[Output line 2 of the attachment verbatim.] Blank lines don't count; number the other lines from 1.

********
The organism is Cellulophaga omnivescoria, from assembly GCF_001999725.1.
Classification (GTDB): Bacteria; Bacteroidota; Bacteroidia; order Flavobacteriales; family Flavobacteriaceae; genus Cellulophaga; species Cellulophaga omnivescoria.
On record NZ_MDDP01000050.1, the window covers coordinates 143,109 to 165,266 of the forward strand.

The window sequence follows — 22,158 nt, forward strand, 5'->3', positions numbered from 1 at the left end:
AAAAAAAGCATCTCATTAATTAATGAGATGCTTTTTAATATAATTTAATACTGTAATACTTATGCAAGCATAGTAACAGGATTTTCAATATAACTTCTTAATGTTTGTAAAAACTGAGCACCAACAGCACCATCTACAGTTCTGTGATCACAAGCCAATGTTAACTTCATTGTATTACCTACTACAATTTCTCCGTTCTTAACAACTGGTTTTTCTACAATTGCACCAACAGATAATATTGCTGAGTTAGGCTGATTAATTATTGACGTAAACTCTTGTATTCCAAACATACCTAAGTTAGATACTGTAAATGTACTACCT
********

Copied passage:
Classification (GTDB): Bacteria; Bacteroidota; Bacteroidia; order Flavobacteriales; family Flavobacteriaceae; genus Cellulophaga; species Cellulophaga omnivescoria.